Five Rock & Metal Singers With Vocal Ranges You Could Only Dream Of

Across all genres, including pop, rock, metal and more, there are vocalists who stretch their ranges far beyond any average singer, with ranges spanning four, five and even six genres. Back in 2014, VVN announced that Mike Patton of Faith No More, Fantomas, Tomahawk and plenty more has the biggest vocal range in contemporary music, beating out Axl Rose and Mariah Carey for top honours with an enormous six-octave range.

We did a little extra research into metal and rock vocalists and thought we’d share a few more with you – including a couple that might come as a big surprise.

Corey Taylor – 5 octaves

The Slipknot front-man isn’t known for his clean singing, but he can sure hit the high notes when he needs to. On the band’s third record Vol 3. Subliminal Verses’, the band experimented with some more melodic concepts, and Taylor’s other band Stone Sour, as well as his solo work, allows him to show off his vocal chops. For the real sceptics among us, just listen to this recording of one of Taylor’s earliest bands.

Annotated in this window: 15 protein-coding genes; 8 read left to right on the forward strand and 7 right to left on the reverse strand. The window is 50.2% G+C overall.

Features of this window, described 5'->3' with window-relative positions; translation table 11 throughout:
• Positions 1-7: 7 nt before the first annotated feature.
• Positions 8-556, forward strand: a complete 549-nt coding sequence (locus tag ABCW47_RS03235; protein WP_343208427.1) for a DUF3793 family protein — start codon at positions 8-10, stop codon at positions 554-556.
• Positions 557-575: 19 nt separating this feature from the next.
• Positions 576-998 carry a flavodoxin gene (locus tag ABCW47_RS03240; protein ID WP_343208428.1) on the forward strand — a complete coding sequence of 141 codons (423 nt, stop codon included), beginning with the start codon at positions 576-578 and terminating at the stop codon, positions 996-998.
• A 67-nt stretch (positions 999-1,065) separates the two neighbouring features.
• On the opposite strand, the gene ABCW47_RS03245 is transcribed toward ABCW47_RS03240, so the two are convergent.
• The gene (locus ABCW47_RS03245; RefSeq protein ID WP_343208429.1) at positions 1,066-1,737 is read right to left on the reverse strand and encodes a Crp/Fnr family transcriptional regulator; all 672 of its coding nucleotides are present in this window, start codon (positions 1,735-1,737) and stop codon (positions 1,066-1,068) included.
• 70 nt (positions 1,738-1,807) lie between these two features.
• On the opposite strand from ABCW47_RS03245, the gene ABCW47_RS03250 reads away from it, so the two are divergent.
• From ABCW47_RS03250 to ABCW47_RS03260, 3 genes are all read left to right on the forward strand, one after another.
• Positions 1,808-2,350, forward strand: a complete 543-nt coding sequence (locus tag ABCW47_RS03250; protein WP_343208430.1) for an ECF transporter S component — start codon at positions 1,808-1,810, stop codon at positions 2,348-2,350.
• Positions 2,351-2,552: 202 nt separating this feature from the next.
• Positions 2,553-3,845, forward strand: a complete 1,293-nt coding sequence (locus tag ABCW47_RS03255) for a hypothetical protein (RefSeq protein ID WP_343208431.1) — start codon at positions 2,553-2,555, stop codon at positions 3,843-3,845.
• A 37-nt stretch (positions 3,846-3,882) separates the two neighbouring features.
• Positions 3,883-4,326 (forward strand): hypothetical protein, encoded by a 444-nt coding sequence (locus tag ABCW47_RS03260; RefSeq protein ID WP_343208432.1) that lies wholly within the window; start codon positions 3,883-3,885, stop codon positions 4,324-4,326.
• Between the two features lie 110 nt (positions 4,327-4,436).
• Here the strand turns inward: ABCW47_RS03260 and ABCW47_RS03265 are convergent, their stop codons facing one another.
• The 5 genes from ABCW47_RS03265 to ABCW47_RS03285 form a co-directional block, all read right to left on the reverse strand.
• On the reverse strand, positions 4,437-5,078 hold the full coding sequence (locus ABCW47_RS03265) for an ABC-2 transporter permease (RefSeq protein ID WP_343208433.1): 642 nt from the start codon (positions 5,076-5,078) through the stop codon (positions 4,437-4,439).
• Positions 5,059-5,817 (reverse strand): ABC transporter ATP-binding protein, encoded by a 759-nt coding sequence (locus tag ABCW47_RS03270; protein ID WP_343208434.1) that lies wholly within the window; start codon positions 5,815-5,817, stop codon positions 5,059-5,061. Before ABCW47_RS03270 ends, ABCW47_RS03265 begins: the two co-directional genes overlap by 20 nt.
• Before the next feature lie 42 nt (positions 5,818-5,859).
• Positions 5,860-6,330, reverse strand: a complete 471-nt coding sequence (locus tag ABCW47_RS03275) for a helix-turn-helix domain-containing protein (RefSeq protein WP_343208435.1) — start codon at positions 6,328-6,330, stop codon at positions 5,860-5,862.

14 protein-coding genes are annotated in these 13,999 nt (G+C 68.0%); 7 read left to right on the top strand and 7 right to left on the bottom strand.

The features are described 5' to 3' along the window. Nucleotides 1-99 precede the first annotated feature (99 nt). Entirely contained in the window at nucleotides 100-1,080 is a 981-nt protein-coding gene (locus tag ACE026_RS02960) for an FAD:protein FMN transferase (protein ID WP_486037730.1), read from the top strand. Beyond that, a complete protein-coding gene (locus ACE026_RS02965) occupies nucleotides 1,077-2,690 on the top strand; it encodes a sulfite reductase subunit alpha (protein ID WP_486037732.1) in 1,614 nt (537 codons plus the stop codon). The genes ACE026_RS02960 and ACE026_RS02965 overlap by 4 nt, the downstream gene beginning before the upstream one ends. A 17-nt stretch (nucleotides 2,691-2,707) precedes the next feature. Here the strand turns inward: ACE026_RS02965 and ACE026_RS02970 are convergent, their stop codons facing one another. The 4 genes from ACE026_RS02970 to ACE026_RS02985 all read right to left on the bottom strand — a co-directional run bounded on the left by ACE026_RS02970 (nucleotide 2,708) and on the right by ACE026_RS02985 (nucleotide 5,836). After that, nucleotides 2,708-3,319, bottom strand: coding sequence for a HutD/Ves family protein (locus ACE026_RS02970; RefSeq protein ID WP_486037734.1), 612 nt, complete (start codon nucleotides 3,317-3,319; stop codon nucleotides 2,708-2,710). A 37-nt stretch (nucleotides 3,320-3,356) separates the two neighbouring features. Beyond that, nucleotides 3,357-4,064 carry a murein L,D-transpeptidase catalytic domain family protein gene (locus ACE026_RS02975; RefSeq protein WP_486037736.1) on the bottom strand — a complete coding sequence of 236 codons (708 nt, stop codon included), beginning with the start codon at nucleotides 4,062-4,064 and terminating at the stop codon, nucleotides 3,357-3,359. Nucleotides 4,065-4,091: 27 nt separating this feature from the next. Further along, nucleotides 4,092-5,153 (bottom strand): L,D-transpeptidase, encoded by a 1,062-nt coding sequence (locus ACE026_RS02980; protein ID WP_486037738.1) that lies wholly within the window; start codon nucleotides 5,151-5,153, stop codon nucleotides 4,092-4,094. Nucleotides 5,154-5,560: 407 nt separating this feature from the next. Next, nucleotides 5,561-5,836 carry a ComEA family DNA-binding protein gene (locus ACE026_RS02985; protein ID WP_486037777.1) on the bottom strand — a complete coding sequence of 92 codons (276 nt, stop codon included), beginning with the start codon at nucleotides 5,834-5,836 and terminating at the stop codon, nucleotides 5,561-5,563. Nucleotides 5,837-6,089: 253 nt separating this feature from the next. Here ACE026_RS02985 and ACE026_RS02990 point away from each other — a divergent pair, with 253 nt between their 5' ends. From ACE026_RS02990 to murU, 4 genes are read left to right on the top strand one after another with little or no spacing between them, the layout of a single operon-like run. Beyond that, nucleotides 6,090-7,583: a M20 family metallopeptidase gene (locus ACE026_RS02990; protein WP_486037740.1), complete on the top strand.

David Lee-Roth: 5 octaves

The man your mum would have done unspeakable things to is more than just good looks and head-high kicks. The Van Halen front-man also possesses some freakish vocal chops, seen most clearly on the band’s sensational 1978 debut. Just listen to some of the notes Roth hits in the chorus of this 40-year-old shred-fest.

Devin Townsend – 3 octaves

Legendary Strapping Young Lad frontman and soloist Devin Townsend posses a surprisingly wide range, considering the aggressive nature of the music he produces. Aside from some gnarly screams, the singer can also bust out some dazzlingly high wails. Check the video below for the full package of his ability.

Roger Waters – 4 octaves

Prog just isn’t prog without some ridiculously high male vocals in and around the rich, low notes. Thankfully, Pink Floyd had the one and only Roger Waters at their disposal. With a handy four octaves up his sleeve, the band were given the flexibility to explore the limits of vocal possibility. If you listen to all 90 minutes of The Wall you can hear moments where the expansive range really shows.

Despite all these worthy contenders, will anyone really be able to top this?

Absolutely not. Not only is Mike Patton an incredibly wide-ranged singer in terms of octaves, but styles, too; from screeching his way through the experimental noise of Fantomas and Mr Bungle, to some of rock’s best singalongs with Faith No More, all the way to his 1950s Italian pop in Mondo Cane (performed with a 40-piece orchestra), his R&B and hip-hop-inspired Peeping Tom and most recently, his indie outfit Nevermen, a collab with TV on the Radio‘s Tunde Adebimpe and Doseone , there is absolutely no doubt that Patton is one of the greatest, and certainly most diverse singers of our time.

Image: Consequence of Sound